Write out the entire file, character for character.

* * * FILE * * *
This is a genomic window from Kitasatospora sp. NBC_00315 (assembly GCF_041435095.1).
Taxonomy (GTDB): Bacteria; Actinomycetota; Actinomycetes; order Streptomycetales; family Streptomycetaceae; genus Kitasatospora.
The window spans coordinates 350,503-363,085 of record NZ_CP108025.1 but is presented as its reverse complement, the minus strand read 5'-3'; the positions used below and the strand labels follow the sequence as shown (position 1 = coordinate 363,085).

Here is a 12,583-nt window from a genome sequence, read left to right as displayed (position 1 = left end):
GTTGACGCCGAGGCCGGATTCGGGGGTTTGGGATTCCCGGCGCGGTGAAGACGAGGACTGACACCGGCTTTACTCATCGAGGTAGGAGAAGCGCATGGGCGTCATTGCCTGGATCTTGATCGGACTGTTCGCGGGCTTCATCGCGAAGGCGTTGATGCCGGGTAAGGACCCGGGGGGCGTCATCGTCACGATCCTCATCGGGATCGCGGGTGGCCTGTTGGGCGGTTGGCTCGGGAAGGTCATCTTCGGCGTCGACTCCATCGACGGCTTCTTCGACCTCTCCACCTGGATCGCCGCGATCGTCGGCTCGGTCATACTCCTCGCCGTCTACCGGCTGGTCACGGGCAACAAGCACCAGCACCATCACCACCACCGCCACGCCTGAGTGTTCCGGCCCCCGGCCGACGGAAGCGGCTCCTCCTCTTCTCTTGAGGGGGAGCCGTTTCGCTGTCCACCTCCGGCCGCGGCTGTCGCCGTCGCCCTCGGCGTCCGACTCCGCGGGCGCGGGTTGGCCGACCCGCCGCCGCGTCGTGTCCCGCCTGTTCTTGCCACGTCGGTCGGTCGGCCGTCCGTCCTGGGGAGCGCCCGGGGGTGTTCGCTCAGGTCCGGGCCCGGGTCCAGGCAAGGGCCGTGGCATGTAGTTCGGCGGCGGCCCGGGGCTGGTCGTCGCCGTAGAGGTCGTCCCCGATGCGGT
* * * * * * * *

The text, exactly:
This is a genomic window from Kitasatospora sp. NBC_00315 (assembly GCF_041435095.1).
Taxonomy (GTDB): Bacteria; Actinomycetota; Actinomycetes; order Streptomycetales; family Streptomycetaceae; genus Kitasatospora.
The window spans coordinates 350,503-363,085 of record NZ_CP108025.1 but is presented as its reverse complement, the minus strand read 5'-3'; the positions used below and the strand labels follow the sequence as shown (position 1 = coordinate 363,085).

Here is a 12,583-nt window from a genome sequence, read left to right as displayed (position 1 = left end):
GTTGACGCCGAGGCCGGATTCGGGGGTTTGGGATTCCCGGCGCGGTGAAGACGAGGACTGACACCGGCTTTACTCATCGAGGTAGGAGAAGCGCATGGGCGTCATTGCCTGGATCTTGATCGGACTGTTCGCGGGCTTCATCGCGAAGGCGTTGATGCCGGGTAAGGACCCGGGGGGCGTCATCGTCACGATCCTCATCGGGATCGCGGGTGGCCTGTTGGGCGGTTGGCTCGGGAAGGTCATCTTCGGCGTCGACTCCATCGACGGCTTCTTCGACCTCTCCACCTGGATCGCCGCGATCGTCGGCTCGGTCATACTCCTCGCCGTCTACCGGCTGGTCACGGGCAACAAGCACCAGCACCATCACCACCACCGCCACGCCTGAGTGTTCCGGCCCCCGGCCGACGGAAGCGGCTCCTCCTCTTCTCTTGAGGGGGAGCCGTTTCGCTGTCCACCTCCGGCCGCGGCTGTCGCCGTCGCCCTCGGCGTCCGACTCCGCGGGCGCGGGTTGGCCGACCCGCCGCCGCGTCGTGTCCCGCCTGTTCTTGCCACGTCGGTCGGTCGGCCGTCCGTCCTGGGGAGCGCCCGGGGGTGTTCGCTCAGGTCCGGGCCCGGGTCCAGGCAAGGGCCGTGGCATGTAGTTCGGCGGCGGCCCGGGGCTGGTCGTCGCCGTAGAGGTCGTCCCCGATGCGGT